April 20, 2005

We have just completed another painful tax cycle.  Personally, it was the most difficult filing I ever encountered. 

A year ago, I bought a hybrid car.  Some legislators assumed this was socially desirable, so they added a tax credit to the purchase.  Legislators do that a lot.  That is why very unusual tax outcomes occur for households that appear to have similar incomes.

The tax code was not clear where that hybrid credit should go.  If it is a separate credit on form 1040, then all eligible hybrid cars get credit.  If, instead, it goes to the combined credit schedule, then it is subject to how much your tax payments clear those required by the alternative minimum tax. 

In other words, the hybrid may give me the opportunity to get a credit, but I must know before I buy the car what my tax position is.  If a store had a sale but subsequently took the discount off your account if you bought too many things on sale during that year, cries of unfairness would be dramatic.  Yet our government does the equivalent through our tax codes with hardly a peep. 

The Georgia Legislature just passed a corporate tax change that will benefit Georgia companies who also have plants outside the state at the expense of those who only produce in Georgia.  This might attract headquarters to Georgia, but what does it do for the small Georgia business that struggles to compete with the large corporations? 

Some years ago, I invested in some Georgia apartment partnerships.  Because I was not actively managing the apartments (and never want to), the income was passive.  Recently, low mortgage rates encouraged renters to become homebuyers.  My investment no longer is profitable. 

Despite the fact that I paid taxes on the earnings from these investments for many years, now that they no longer generate taxable income, they have become tax shelters.  If so, their shelter is very poor.  I have a lot of passive loss carryforwards in case my apartments ever earn income again.

However, these apartments are competing with others that are directly owned by their managers.  Those managers get immediate write-offs of their losses against other income.  Guess what complexes are more aggressive in pricing their properties.

As most of the industrialized world uses consumption based taxes more aggressively than we do in the U.S, they are able to provide tax advantages for their producers.  (If you are raising most of your taxes through consumption, this allows revenue targets to be met without harming your producers). 

I was in Munich last week.  The McDonald’s near the major train station had a menu that looked very familiar to one you would see in Atlanta.  However, their prices reflected euros which are almost 30 percent more expense than dollars.  Using the Big Mac test of currency values (Big Mac’s should have the same price after currency adjustment throughout the world as they are made the same everywhere with  ingredients that are traded internationally), this means that German goods are 30 percent over-valued in comparison to the U.S.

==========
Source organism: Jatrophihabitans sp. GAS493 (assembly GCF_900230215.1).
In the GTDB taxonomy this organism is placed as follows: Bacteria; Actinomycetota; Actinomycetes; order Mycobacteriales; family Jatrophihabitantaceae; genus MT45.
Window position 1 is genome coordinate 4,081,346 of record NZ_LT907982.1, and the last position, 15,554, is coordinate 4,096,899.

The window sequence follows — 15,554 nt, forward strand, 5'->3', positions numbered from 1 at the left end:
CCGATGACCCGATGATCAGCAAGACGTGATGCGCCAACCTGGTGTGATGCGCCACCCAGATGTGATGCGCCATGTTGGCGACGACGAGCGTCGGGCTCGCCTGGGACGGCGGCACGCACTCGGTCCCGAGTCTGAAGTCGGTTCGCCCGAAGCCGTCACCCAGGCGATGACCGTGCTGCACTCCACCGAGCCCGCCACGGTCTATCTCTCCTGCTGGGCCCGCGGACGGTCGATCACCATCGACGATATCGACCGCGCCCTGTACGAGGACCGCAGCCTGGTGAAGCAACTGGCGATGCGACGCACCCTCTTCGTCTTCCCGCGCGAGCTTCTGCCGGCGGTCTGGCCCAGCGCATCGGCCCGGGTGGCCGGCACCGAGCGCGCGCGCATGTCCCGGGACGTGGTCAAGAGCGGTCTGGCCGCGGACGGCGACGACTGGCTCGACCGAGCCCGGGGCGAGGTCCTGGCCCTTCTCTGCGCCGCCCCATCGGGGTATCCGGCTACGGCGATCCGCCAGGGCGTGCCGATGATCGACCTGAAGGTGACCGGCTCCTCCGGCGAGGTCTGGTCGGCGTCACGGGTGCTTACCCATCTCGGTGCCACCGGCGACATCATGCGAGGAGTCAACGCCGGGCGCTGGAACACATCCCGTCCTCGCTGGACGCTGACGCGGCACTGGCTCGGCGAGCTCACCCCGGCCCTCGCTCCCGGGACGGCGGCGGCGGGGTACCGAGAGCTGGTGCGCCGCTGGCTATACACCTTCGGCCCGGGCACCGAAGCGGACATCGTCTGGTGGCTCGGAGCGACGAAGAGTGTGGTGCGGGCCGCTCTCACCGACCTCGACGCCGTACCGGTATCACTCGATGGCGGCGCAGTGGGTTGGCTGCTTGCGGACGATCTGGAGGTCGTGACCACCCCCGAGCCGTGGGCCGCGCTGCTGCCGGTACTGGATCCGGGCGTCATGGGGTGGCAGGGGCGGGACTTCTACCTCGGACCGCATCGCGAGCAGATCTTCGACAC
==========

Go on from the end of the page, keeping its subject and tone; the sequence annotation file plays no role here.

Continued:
Then how do the Germans maintain their strong position in world exports (even if exports did fall 2.7percent for Germany in the latest month)?  Can we say corporate tax advantages and subsidies?

How did our tax code become so Byzantine?  Instead of complaining about the unfairness of what is, many industries and interest groups have lobbied for equivalent (or more) unfairness favoring them to offset problems of unfairness that crept into the codes. 

It does not take long for a seemingly simple tax code to get very complex.  That is how households that acquired millions of dollars in purchasing power sometimes pay almost nothing in federal income taxes.  Some corporations with rising market valuations in the tens of billions of dollars have hardly paid any income taxes over many years. 

Indeed, one of the great fictions of our tax system is that at least it is progressive.  That means the wealthy pay proportionately more of their income to the government than the poor.  However, tax studies show that except for those who do not know how to “game” the tax system, usually the middle class, tax burdens are almost proportional. 

Some wealthy have the opportunity with their accumulated capital to take advantage of investment incentives through the tax codes that those without wealth cannot.  (And some low income households have learned to hide taxable income so they can maintain the rent, school lunch, and medical programs that would be lost to them if their incomes rose).  Many wealthy lower their taxable income even if their tax rate is higher on those dollars that are taxed. 

When are we going to say enough is enough and demand a new system that is simpler, fairer, and reflects the conditions of our international competitors?

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